+Alzheimer's Reading Room
Women are statistically more likely than men to develop Alzheimer’s disease and other forms of dementia. While 16 percent of women over 71 years old develop the degenerative brain disorder, only 11 percent of men of the same age are afflicted with it. That women live longer on average than men may explain this difference, but changes in hormone levels may also play a factor.
Research also indicates that in the U.S. African-Americans are about twice as likely—and Hispanics one and a half times more likely—than older whites to get Alzheimer’s disease and other forms of dementia. This is becoming a bigger concern than ever, as African-Americans and Hispanics will make up a larger proportion of the U.S. population over the next few decades.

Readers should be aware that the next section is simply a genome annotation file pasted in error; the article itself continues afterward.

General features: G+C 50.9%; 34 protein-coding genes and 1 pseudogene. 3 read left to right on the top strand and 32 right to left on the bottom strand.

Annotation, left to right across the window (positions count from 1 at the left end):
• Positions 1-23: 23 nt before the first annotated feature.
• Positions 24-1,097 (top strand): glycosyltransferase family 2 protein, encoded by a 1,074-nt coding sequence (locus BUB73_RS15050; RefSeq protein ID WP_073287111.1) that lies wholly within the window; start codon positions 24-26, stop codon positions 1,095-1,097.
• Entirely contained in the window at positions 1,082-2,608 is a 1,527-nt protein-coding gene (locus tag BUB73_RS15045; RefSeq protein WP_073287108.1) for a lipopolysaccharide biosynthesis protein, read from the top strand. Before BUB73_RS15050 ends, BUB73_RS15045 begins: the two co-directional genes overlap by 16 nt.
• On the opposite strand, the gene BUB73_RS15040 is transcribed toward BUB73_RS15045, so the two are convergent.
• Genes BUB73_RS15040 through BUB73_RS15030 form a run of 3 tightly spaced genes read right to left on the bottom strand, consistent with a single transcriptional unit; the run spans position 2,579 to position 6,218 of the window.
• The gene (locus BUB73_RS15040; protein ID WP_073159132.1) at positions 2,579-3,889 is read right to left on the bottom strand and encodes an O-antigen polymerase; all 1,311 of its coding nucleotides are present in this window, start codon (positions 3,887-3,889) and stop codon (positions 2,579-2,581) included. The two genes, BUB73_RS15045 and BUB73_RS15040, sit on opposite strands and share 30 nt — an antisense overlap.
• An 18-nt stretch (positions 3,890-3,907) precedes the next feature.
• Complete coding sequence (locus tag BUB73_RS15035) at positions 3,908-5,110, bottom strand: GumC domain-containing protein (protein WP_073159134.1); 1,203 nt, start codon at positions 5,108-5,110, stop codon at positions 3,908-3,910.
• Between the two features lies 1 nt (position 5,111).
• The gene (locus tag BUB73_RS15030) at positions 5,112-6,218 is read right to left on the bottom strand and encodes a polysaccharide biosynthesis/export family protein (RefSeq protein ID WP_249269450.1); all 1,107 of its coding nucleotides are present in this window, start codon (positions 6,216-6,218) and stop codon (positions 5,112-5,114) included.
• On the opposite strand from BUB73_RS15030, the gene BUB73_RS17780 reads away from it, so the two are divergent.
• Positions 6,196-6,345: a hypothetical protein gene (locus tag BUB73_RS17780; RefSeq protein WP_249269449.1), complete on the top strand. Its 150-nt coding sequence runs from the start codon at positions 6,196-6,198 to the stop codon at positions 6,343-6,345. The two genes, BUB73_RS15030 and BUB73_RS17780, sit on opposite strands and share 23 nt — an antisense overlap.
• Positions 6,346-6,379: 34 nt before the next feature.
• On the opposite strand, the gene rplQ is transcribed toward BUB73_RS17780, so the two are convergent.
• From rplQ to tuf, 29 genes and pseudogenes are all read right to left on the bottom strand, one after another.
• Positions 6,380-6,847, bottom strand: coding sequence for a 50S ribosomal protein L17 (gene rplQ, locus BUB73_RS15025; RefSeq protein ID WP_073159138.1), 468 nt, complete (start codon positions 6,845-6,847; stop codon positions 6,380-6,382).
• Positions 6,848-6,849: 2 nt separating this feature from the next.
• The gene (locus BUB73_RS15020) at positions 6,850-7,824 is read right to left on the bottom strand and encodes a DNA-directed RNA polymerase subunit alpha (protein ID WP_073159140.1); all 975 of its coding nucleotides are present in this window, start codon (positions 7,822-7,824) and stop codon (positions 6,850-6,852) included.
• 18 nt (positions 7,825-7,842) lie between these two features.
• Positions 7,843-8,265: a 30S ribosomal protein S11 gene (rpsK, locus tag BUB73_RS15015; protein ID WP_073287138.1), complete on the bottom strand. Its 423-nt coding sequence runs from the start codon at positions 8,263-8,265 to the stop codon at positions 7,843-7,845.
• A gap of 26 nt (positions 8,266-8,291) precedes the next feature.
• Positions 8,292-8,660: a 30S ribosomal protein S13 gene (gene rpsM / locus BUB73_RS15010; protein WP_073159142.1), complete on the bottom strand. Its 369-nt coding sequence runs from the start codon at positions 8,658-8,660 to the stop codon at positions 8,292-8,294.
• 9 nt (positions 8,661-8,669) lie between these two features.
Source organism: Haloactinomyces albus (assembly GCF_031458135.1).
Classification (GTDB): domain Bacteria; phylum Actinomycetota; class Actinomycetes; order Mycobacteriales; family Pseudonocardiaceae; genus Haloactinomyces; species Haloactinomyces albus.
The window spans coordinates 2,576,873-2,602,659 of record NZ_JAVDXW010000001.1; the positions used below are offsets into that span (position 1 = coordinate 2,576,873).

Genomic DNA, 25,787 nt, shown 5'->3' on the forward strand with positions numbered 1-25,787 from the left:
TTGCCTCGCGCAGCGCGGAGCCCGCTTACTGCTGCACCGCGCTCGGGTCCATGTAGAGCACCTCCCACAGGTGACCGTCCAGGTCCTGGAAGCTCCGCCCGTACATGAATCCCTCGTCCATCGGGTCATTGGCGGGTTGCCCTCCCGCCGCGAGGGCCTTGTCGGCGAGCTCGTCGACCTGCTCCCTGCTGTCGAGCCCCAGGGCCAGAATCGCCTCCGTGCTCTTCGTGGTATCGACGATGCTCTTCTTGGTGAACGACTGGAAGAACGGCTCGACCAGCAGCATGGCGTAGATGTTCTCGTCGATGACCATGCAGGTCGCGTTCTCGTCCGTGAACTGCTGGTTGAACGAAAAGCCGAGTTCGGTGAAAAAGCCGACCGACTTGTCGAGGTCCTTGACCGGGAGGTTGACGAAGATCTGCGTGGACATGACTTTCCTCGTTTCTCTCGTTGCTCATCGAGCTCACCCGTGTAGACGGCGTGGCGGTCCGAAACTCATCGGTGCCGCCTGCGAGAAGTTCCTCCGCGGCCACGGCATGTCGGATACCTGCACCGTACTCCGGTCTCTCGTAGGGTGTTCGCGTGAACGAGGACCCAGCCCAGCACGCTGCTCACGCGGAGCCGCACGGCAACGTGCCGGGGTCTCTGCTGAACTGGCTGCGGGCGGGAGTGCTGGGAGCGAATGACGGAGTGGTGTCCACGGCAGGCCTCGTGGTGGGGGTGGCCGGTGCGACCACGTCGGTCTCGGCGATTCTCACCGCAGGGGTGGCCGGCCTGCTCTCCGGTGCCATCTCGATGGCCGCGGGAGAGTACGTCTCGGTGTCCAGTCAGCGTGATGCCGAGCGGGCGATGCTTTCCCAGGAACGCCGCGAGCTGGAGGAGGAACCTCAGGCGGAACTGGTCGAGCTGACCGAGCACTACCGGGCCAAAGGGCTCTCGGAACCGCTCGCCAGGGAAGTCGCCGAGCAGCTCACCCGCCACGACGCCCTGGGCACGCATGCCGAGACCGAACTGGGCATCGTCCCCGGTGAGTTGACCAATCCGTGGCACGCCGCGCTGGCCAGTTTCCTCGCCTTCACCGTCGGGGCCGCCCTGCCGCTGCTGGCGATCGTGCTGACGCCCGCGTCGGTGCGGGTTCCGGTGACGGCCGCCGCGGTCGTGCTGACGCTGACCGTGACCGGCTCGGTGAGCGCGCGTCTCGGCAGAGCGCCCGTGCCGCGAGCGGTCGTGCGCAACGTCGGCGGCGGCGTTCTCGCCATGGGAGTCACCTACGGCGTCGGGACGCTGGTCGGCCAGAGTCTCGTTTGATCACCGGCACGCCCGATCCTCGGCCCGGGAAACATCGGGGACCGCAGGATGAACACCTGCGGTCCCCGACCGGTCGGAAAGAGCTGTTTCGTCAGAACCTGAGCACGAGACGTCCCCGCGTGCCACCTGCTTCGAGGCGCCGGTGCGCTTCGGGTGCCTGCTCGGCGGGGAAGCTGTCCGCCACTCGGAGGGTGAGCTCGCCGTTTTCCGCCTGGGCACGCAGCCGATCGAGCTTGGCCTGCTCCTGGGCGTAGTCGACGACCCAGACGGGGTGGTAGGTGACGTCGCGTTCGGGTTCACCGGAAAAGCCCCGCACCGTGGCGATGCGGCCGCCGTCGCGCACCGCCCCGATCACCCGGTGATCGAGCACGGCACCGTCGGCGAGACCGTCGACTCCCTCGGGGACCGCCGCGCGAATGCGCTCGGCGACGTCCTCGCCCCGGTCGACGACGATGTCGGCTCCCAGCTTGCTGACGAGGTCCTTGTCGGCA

Source Big Think
Insight and Advice
- About the Alzheimer's Reading Room
- Alzheimer's Disease and the Five Stages of Grief
- What’s the Difference Between Alzheimer’s Disease and Dementia?
- Alzheimer's CareGiving -- Insight and Advice
- Test Your Memory for Alzheimer's (5 Best Self Assessment Tests)
- Communicating in Alzheimer's World
- Worried About Alzheimer's Disease -- You Should Be
- What is Alzheimer's? What are the Eight Types of Dementia?
- Does the Combination of Aricept and Namenda Help Slow the Rate of Decline in Alzheimer's Patients
- Alzheimer's Disease Statistics
- Is it Really Alzheimer's or Something Else?
- Ten Symptoms of Early Stage Alzheimer's
- Ten Tips for Communicating with an Alzheimer’s Patient
Original content +Bob DeMarco , the Alzheimer's Reading Room